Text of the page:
Wednesday

Determining Your Native American Ancestry

 There are many people who while not being full blood native Americans do have ancestors that were Indians. If you think that there is any chance that you may have some native American ancestry in your family it may be worth your while to check it out and find out the truth about your ancestry. There are a variety of reasons people begin to look into the past to find out if the do have Native American ancestry. Some people are interested in the benefits that are available from the government and in being able to become part of a tribe recognized by the government. Other people just want to know about their past and where they came from, along with their family histories and traditions.

There are ways that you can find out if you came from Native American ancestry. There are a variety of places that specialize in genealogy and they can be hired to help you prove that you are of Native American decent. Many of these places actually use the world’s biggest library for genealogy called the Family History Library, which is located in Salt Lake City, Utah.

After you figure out that you do come from Native American ancestry there are often many benefits that you are available. Native American ancestry can qualify you to become a member of a tribe that is recognized by the federal government. Once you are a member there are many benefits you may be eligible for. There are Tribal benefits and Bureau of Indian Affairs benefits that you can look into receiving. Such benefits include assistance for education, loans at low interest, and being declared a minority. Minority status can help you when finding a job or going to college. Not only will you have the opportunity to gain benefits if you are of Native American ancestry, but you will also be able to know about your family and a heritage that you can be proud of.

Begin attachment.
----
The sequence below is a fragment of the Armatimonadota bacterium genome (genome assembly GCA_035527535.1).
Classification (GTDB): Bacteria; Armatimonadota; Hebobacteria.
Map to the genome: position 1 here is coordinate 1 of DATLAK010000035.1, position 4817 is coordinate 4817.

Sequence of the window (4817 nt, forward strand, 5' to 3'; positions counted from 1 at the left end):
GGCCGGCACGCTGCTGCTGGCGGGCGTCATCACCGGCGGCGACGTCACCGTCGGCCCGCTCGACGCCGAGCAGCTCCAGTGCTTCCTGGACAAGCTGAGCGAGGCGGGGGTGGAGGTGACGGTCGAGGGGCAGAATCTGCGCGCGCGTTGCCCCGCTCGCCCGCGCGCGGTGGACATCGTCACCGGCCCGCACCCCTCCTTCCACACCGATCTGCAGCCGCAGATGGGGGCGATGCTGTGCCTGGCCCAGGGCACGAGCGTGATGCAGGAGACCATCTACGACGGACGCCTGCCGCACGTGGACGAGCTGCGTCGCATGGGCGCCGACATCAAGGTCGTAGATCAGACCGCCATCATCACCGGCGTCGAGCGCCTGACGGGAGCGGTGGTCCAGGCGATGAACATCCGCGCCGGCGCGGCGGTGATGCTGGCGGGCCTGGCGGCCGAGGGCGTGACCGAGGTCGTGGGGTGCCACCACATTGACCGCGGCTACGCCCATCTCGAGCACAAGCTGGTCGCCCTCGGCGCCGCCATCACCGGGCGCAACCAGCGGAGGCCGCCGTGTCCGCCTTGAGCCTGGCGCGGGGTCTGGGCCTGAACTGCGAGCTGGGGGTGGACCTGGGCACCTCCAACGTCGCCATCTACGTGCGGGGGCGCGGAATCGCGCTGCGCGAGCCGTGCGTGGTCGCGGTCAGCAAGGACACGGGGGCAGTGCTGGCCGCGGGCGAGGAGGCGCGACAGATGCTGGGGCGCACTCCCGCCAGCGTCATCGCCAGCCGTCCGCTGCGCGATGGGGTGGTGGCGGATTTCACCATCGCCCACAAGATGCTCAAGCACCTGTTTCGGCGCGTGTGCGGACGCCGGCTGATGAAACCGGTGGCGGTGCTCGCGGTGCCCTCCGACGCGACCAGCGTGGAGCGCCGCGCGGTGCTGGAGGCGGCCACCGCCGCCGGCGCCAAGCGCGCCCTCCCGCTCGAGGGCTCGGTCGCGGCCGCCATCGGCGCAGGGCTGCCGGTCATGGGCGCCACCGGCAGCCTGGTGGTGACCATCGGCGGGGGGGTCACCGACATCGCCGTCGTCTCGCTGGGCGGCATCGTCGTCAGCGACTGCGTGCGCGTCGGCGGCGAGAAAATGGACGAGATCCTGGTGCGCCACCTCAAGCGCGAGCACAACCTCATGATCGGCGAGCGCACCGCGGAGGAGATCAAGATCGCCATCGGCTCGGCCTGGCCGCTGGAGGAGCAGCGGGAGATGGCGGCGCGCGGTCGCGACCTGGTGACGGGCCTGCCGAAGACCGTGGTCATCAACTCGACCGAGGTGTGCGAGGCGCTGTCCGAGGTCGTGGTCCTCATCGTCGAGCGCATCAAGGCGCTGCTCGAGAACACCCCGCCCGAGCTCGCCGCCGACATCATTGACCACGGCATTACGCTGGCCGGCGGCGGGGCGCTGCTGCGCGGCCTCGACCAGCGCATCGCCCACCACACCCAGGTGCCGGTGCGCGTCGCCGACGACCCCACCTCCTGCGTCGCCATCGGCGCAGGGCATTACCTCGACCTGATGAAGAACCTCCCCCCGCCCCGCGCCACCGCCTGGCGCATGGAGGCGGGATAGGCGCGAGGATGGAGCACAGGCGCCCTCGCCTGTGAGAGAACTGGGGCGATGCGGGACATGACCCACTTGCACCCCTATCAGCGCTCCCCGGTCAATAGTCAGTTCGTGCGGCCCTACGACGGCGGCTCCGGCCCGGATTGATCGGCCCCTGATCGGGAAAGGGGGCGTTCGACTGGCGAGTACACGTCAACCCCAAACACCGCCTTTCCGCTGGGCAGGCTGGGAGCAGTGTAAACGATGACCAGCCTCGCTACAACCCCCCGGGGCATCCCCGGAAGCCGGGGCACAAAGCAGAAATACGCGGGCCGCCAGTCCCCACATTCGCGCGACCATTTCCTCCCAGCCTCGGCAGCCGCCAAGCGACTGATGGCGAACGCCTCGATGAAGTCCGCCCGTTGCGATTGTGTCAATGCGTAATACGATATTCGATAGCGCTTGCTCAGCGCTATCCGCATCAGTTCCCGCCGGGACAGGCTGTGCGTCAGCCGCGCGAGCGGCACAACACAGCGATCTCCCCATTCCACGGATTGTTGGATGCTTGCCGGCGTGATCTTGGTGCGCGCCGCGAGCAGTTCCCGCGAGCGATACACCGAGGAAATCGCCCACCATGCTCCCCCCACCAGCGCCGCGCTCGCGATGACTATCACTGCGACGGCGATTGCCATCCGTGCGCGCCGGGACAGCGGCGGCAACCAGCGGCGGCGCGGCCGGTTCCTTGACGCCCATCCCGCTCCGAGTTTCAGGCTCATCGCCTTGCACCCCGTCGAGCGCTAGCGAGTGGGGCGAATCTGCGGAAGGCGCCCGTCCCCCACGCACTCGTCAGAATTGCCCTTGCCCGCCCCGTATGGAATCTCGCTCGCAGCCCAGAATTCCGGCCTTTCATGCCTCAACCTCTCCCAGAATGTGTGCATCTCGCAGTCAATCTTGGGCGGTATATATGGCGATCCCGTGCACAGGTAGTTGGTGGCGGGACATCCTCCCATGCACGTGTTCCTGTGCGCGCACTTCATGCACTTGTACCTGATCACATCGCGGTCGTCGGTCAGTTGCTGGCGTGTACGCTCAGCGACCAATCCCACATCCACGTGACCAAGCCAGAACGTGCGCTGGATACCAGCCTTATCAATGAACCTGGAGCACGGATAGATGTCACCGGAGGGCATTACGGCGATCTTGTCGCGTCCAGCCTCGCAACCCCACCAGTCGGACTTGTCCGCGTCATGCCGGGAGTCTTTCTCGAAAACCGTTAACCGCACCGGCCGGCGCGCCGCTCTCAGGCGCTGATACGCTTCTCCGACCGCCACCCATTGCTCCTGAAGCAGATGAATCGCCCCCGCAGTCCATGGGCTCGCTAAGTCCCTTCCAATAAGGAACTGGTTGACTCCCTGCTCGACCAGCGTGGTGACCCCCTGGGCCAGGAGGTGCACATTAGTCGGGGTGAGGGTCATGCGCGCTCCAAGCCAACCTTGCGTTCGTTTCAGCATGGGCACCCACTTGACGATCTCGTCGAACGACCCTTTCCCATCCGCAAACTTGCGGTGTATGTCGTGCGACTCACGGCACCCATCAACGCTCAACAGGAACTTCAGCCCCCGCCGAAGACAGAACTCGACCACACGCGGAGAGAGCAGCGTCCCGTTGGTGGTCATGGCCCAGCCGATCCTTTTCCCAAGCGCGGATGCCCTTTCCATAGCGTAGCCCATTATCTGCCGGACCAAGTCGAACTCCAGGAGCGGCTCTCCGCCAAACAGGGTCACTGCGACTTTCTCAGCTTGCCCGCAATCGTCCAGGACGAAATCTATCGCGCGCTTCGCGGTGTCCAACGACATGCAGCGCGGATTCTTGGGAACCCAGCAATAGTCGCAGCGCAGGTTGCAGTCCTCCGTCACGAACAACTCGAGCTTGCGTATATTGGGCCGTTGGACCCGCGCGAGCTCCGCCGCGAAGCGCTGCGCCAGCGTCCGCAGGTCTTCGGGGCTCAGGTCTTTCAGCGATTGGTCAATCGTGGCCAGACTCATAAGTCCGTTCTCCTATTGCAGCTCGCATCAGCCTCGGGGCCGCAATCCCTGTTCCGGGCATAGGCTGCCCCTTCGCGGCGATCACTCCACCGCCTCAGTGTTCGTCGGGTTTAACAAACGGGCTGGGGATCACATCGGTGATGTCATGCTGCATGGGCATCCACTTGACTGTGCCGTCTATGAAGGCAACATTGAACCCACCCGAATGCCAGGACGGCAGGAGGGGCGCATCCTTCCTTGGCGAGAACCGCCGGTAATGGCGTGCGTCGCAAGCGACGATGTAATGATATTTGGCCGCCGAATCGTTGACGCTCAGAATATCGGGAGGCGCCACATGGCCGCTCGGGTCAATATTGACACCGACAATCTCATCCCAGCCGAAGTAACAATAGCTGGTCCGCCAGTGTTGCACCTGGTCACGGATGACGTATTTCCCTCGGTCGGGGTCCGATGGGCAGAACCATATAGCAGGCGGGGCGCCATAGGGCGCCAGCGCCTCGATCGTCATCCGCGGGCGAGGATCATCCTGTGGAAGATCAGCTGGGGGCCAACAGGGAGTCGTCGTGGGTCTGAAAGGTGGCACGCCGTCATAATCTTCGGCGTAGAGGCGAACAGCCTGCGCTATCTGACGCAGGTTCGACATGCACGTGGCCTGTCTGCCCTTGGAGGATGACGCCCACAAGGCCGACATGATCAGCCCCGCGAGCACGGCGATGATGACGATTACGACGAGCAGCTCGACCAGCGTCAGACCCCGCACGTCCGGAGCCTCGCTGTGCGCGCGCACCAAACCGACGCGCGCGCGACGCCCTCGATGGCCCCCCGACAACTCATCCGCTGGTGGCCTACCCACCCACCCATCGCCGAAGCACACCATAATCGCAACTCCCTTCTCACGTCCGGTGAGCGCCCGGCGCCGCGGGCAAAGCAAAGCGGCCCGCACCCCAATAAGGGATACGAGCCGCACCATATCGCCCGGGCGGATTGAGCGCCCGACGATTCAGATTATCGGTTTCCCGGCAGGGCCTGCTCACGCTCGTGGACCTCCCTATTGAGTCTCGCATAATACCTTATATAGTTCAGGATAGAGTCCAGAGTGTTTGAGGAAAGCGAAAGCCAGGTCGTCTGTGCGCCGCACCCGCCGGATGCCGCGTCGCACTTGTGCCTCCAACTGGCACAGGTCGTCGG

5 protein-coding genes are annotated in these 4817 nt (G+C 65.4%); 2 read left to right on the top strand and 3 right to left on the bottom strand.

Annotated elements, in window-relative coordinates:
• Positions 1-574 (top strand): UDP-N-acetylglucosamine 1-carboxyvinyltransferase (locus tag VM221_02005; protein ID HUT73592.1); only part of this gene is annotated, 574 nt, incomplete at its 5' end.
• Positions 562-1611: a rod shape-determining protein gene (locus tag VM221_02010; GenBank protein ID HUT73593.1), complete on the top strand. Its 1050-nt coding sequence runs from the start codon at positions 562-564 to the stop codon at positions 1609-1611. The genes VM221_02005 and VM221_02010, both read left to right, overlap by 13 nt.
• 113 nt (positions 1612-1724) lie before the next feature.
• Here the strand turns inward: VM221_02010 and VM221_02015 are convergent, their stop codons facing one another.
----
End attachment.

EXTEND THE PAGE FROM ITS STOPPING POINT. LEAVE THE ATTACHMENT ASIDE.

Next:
Steps to Your Indian Ancestry.

#1 Identify and Record Your Ancestors
#2 Build Your Own Family Tree
#3 Search Indian and Census Records
#4 Identify Your Tribe and Enrollment Process
 SOURCE

Responses to "How to Research Native American Roots"

  1. jamel says:

    beutiful pic

  2. Would have been nice if there had been more info on HOW to find resources for researching.

  3. Anonymous says:

    Well I don't need that to claim minority status, but it would be really nice to know more about both my Mother's and my Father's tribes.

  4. Me says:

    I just want to know where I came from. I don't want to claim anything. How do I find out?

  5. I also don't want to claim anything but to find out who my great grandmother and her people were.

  6. Unknown says:

    My mother was half Tuscaroan/half English. Her mother was English and her Father, full blooded Tuscaroan lived on the Pekin NY Reservation. He committed suicide upon my mother's birth. My mother was born in 1913. She's no longer with us and she destroyed her adoption papers before she passed. I think my grandfathers "american" name was David Smith. My mother told me he was married to a squaw on the reservation. My grandmother's name was Florence Sutherland. Sutherland was her married name that she took later on. Any idea of what I can do or where to look for any verification ? Please write me at: dgdixon@sbcglobal.net

  7. Anonymous says:

    my grandmother was born in loonlake sak Canada she was put in school by the church and given the name louise patmore she die befor I was born I would like to find out more about her and her faimy


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